PANArt Vs BEllArt - The Battle for the HandPan

The following topic will always hold the potential to be contentious, and pick at scars, that are arguably only just beginning to heal - however, as a slice of Handpan history, the date, June 27th, 2012, looking back in retrospect, can arguably be conisdered as one of the most significant dates in the history of the Handpan.  And a crossroads at which, the currently blossoming eco-system that surrounds this new instrument, could have taken a very different turn.

Having recently celebrated adding one hundred names to our Handpan makers list, a number that has since risen further - you have to wonder whether things would be quite so fruitful currently - if, on June 27th, 2012 - the day that PANArt (the Hang-makers) took newer rival maker, BEllArt, to court - over accusations of  “creating unfair competition”, things had gone differently to how they did.

A Little History

As you may well know if you have done a little reading into the origins of the Handpan, the instrument-type was first born in the form of the PANArt Hang, among the picturesque slopes of Bern, in the year 2000.  And with a growing demand far greater than supply, PANArt appeared to not just welcome, but also encourage others to take up the hammer and follow their lead - going as far as to share huge swathes of their research online - for all to read, and learn from.

Fast-forward to 2009 however, to a time when a number of the earliest Hang-inspired creations were starting to make themselves known to the market, and seemingly, PANArt’s welcoming stance towards new makers, would rapidly begin to change.  In particular (though not limited to), with regards to newcomer, and Spanish maker, Luis Eguiguren, in the form of BEllArt.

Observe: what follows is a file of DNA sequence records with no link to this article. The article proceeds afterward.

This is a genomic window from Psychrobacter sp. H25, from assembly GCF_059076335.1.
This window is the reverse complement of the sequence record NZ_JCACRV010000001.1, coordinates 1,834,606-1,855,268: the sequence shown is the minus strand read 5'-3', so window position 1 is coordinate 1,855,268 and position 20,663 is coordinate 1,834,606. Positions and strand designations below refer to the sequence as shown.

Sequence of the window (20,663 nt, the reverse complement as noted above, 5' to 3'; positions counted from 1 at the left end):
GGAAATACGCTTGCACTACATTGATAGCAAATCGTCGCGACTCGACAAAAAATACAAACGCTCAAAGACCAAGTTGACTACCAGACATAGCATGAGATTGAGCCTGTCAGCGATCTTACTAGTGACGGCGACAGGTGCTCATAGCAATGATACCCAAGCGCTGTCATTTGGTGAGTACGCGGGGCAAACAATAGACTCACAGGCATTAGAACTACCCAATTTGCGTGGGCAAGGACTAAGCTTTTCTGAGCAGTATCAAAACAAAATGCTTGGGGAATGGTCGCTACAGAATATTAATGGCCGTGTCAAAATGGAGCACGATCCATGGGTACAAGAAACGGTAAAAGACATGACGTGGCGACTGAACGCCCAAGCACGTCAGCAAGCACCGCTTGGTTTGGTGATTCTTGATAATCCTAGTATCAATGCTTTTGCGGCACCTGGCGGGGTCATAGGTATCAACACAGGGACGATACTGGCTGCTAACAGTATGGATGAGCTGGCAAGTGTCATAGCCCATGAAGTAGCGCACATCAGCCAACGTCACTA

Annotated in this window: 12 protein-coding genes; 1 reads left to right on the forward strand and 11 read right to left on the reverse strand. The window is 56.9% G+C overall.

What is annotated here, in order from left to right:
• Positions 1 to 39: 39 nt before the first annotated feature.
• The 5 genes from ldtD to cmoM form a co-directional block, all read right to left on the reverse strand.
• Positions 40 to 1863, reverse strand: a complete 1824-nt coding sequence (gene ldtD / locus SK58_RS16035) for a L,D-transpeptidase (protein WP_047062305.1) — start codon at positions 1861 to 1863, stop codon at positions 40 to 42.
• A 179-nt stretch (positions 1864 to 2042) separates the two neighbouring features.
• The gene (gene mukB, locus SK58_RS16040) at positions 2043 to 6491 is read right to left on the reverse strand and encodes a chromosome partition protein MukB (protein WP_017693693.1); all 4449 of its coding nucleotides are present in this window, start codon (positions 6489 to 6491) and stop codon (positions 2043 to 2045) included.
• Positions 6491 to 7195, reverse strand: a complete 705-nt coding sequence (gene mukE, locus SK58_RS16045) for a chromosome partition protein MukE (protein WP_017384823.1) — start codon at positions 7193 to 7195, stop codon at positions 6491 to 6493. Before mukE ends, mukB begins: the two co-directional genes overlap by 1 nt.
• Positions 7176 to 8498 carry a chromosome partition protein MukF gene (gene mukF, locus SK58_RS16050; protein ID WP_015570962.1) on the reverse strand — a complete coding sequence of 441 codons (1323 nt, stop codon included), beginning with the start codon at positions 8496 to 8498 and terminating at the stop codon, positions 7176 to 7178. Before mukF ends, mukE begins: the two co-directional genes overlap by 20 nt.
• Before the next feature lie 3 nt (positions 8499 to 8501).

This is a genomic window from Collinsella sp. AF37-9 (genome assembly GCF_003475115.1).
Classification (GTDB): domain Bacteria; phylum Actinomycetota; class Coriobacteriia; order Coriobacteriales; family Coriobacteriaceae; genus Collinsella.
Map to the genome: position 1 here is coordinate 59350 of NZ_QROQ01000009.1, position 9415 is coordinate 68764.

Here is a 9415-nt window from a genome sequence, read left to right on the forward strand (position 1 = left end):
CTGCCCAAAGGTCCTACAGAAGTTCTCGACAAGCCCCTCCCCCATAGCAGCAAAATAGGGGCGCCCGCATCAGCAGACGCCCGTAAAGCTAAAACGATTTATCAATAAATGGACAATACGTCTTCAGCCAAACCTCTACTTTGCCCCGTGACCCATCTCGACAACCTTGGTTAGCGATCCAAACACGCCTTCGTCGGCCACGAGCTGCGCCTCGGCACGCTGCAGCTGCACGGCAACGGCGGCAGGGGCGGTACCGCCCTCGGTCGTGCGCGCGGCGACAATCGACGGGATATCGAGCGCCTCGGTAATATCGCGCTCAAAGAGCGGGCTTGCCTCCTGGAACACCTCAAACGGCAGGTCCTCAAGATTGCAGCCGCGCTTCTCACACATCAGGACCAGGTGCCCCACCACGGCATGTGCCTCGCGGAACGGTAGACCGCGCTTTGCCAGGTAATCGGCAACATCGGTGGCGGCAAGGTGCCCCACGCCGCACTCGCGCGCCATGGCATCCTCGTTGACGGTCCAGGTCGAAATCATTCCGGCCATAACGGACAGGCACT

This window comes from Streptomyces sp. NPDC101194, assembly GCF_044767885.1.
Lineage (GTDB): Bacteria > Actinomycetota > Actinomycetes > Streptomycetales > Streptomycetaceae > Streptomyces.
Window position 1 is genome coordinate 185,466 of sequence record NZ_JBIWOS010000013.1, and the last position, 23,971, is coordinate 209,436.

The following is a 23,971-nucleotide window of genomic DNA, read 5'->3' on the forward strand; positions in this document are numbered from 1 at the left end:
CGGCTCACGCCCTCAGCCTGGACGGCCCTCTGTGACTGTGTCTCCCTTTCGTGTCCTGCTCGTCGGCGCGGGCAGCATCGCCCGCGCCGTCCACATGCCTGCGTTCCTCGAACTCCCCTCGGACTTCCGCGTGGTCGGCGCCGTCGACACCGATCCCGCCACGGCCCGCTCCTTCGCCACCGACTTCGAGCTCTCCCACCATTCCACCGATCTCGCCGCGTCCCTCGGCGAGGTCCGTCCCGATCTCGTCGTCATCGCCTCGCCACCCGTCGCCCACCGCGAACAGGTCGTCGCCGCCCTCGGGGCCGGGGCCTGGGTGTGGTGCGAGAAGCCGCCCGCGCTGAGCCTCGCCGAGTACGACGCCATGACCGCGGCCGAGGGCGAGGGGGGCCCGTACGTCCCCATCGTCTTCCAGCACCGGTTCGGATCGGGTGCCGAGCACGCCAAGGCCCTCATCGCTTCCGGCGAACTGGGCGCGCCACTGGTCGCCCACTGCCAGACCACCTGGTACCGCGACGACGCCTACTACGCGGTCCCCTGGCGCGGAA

BEllArt unveiled their first instruments in 2009, and it has been noted by some in attendance at the Hanghaus in that same year, that the Spanish-made Handpan were at times a topic of some controversy, among the Hang-makers and their guests.  And things would go down-hill from there, when private discussions between PANArt, and Luis Eguiguren, failed to reach an amicable conclusion, and the lawyers were wheeled out.

The litigation would begin almost immediately, with the primary reason offered up by PANArt being that the instruments of BEllArt were “too similar”, in terms of appearance, and even down to the name (which was originally "HANArt").  Other makes of Handpan were also beginning to gain market-attention, but most were discernibly different in terms of looks, whereas PANArt considered Luis’s instruments to be intentional “copies”, trading upon, and potentially damaging, their own reputation.  The main problem for PANArt now being, that in the earlier days of the Hang’s unleashing, PANArt had not sought to protect their instrument, and had not secured a patent for their new invention.  

A second-generation PANArt Hang, and a circa-2010 BEllArt BElls.  
In PANArt’s (2013 published) book, Hang: Sound Sculpture, PANArt state that:

‘When the first copies of the Hang appeared in 2009, we turned to patent and market attorneys at Bovard AG.  We learned that we were already quite late.  However, an attempt was made to protect the Hang’s design.  Unsuccessfully.  There was nothing to be done against the copies by BEllArt (Spain), nor those by Pantheon Steel (U.S.A)...'

PANArt Vs BEllArt - The Battle for the HandPan

While we don't know the exact details of what happened in court when PANArt met BEllArt there in June, 2012 - it is clear that for PANArt, it was too little, too late. And that for right, or for wrong, other than some minor stipulations being placed upon BEllArt (as is our understanding), PANArt had essentially lost their battle to exhibit much in terms of control over those producing their own Hang-inspired Handpans (with the exception of a few patents later granted regarding specific production methods), forever onwards. Clearing the field, for the army of next-generation makers we see today, to bloom within, and build their own instruments freely - In a landscape that might now be very different - had PANArt's legal offensive been victorious. And arguably also freeing PANArt themselves, to return to the playful creativity, and inventiveness, we have once again seen in recent days, from which the Hang itself first sprung.


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